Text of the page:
Even former employees who had issues with Southwest Key management, however, told me they approved of the way the kids had been treated. Investigative journalists at ProPublica noted their review of records and interviews “has not unearthed the kinds of egregious abuse or neglect at Southwest Key facilities that plagues more troubled institutions.” In an op-ed that ran in several places, including the San Antonio Express-News, Sanchez defended his organization and distinguished it from detention centers and the federal officials who separated children and families.
Did Southwest Key lose its way in search of growth? The organization is taking in nearly a half-billion in federal dollars this fiscal year to manage ORR contracts. Sanchez has seen his board-determined salary climb from the low six figures in the 2000s up to $1.5 million in 2016, a very high figure even for a nonprofit with rapidly rising revenues.*
But shelters did not opt into family separation, and ORR contracts made no distinction between kids who had been separated from their parents and children who crossed alone. “We got caught off guard by it ramping up so quickly,” Sanchez told NPR. The unaccompanied minors arriving at facilities like Southwest Key were one day different from their predecessors—they had been made unaccompanied by the U.S. government. Sometimes the kids themselves were the ones to reveal that they had been separated at the border. The New York Times reported on Thursday that records linking kids and parents and been lost and in some cases destroyed.
Those kids were different. Testimonials from lawsuits filed by Washington state against the Trump administration illustrate the routine trauma of family separation. Doris Pineda, an immigrant fleeing domestic violence, was detained and separated from her 6-year-old daughter on May 22. She did not speak to her daughter, Erika Villanueva-Real, for three weeks. The day Pineda called, her daughter could not speak through tears. Nery Flores-Olivia, who was detained in Reynosa, Texas, on May 14, said on June 20 that officers told her they were taking her 6-year-old son for a shower. She had not seen him since.
Religious organizations and nonprofit shelters have struggled to strike a balance between expressing their views and hewing to tightly worded ORR contracts and warnings from the agency’s political appointees. “You’re expected to support the administration in this issue,” Sanchez told the Austin Chronicle last week. (Though Southwest Key provided statements to the media during the height of the public clamor, it has largely clammed up since and referred my requests to ORR. Sanchez declined to be interviewed.) An anonymous incident commander from BCSF Health and Human Services, which built the tent city at Tornillo, Texas, in just three days to meet a federal contract, told the Texas Tribune that he hoped to never to undertake a project like this one. “It was an incredibly dumb, stupid decision,” he said of the family separation policy. Antar Davidson, a former youth care worker from a Southwest Key shelter in Arizona, told CNN he quit his job because he felt he had become complicit. In an earlier interview, he told the Los Angeles Times he had been instructed to tell children not to hug. (This is not company policy, Sanchez later told NPR, though there is a section of the manual on what kind of touching is appropriate.) Davidson noted how the atmosphere at his facility had changed since the arrival of children who had been separated from their parents by the U.S. government.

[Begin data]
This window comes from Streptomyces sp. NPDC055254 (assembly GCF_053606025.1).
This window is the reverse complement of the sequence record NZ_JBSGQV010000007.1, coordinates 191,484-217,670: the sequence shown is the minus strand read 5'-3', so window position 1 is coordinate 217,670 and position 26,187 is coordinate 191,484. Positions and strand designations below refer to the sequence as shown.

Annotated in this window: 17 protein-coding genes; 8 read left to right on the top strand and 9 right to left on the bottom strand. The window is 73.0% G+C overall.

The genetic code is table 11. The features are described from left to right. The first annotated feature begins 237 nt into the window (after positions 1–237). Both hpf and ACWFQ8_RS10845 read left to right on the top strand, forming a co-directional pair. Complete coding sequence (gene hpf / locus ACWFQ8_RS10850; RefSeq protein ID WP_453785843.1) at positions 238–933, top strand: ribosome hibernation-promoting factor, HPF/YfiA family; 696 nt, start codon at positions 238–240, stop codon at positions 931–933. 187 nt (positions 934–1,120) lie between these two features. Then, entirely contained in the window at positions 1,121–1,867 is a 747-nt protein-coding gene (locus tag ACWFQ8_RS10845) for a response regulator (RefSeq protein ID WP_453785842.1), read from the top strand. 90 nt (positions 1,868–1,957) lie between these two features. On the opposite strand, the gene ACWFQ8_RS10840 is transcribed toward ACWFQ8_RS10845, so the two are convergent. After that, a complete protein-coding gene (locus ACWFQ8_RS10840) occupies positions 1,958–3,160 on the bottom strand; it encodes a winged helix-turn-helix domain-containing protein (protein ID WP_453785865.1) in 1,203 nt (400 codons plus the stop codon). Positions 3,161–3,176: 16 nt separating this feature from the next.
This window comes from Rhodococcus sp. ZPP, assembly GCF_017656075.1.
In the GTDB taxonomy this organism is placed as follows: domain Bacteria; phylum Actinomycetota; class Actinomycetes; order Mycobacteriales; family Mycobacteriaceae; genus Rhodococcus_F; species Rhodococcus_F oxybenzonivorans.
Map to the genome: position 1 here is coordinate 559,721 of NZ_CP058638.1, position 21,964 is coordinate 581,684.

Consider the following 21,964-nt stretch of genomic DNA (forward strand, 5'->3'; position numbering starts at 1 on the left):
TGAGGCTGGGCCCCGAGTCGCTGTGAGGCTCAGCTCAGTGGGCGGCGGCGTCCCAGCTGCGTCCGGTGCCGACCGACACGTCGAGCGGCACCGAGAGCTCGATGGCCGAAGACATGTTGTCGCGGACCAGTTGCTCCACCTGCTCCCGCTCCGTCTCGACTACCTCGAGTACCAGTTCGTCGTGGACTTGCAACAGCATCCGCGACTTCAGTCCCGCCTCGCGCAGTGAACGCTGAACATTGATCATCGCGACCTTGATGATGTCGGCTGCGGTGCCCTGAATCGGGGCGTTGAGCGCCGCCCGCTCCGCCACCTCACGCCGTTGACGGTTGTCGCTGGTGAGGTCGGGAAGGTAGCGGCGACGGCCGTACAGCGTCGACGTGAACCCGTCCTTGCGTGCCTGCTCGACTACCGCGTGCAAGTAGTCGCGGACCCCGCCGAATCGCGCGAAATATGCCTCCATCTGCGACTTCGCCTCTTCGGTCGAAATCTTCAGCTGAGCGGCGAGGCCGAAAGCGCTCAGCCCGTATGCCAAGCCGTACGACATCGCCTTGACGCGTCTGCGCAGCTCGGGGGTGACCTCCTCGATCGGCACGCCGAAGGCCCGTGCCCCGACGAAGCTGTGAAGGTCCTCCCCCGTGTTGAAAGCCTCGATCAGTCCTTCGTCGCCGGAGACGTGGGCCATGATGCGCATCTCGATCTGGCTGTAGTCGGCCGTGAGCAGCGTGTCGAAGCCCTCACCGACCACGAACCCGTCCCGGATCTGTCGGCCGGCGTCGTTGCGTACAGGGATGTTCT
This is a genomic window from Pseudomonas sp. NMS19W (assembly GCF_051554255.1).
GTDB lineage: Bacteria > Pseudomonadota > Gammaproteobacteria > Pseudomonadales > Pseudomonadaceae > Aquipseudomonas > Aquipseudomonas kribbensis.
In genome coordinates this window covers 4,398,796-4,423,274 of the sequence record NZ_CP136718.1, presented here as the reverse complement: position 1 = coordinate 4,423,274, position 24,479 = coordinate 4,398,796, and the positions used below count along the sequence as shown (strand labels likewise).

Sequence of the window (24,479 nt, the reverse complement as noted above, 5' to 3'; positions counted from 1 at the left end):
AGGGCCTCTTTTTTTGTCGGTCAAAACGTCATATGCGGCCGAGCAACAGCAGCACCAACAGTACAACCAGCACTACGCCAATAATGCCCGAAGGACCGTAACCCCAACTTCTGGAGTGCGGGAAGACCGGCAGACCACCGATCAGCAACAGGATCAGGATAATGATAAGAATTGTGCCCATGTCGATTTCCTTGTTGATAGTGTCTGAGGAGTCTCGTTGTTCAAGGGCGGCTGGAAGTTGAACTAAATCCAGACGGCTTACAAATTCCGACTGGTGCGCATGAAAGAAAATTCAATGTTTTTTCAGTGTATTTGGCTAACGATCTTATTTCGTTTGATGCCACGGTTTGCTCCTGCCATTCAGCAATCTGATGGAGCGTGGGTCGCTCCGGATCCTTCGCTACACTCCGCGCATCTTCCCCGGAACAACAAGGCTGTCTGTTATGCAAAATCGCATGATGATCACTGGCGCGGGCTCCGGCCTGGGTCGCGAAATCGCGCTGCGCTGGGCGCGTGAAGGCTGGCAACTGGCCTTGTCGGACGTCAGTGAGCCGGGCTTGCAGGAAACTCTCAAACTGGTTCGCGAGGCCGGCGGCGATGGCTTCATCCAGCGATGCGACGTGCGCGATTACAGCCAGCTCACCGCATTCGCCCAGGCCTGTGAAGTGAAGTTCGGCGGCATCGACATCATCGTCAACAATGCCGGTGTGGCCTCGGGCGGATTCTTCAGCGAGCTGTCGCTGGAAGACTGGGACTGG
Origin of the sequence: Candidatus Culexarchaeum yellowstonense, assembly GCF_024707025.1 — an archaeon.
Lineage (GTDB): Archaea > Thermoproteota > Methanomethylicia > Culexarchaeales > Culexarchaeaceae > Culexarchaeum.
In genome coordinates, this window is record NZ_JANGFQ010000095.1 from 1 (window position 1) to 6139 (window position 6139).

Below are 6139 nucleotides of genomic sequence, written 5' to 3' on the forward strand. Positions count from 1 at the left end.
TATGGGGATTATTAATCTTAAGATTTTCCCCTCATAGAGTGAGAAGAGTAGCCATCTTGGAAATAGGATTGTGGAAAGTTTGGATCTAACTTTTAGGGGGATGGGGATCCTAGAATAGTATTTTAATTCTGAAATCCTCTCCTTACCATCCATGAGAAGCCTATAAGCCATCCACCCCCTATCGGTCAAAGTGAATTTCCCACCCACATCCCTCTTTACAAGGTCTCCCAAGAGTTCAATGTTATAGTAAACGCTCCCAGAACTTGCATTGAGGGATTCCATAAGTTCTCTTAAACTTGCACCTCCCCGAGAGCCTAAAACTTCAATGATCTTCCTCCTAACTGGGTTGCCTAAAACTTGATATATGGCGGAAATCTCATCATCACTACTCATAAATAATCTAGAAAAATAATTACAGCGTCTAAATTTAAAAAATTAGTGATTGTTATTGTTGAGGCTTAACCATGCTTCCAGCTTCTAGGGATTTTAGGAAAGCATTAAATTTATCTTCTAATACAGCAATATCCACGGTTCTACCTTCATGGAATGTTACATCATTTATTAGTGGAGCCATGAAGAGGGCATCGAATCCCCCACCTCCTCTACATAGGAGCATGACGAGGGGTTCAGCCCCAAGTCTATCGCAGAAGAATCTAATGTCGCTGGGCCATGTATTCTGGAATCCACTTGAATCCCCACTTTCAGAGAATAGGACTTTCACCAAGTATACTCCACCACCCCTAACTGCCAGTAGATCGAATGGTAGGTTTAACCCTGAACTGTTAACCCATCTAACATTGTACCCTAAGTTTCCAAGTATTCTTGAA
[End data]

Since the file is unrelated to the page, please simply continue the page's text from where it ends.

One particularly controversial issue that has escalated recently concerns pregnant minors. Last year, the ACLU estimated that several hundred pregnant minors are in federal shelters. Since Scott Lloyd, a lawyer with the Catholic charity Knights of Columbus, took the reigns at ORR in March of 2017, he has intervened to discourage minors from seeking abortions. Last spring, he made a personal call to a girl asking for an abortion at a Southwest Key shelter in Phoenix.
Lawyers say ORR’s orders to deny pregnant minors access to counsel have been dutifully carried out by shelters worried they will lose funding. In October, the D.C. Circuit Court ruled that Jane Doe, a pregnant, unaccompanied minor who had entered the country without her parents, could obtain an abortion over the objections of the Trump Administration. Five months later, International Education Services, where that Jane Doe had been held, was abruptly shut down by ORR without explanation.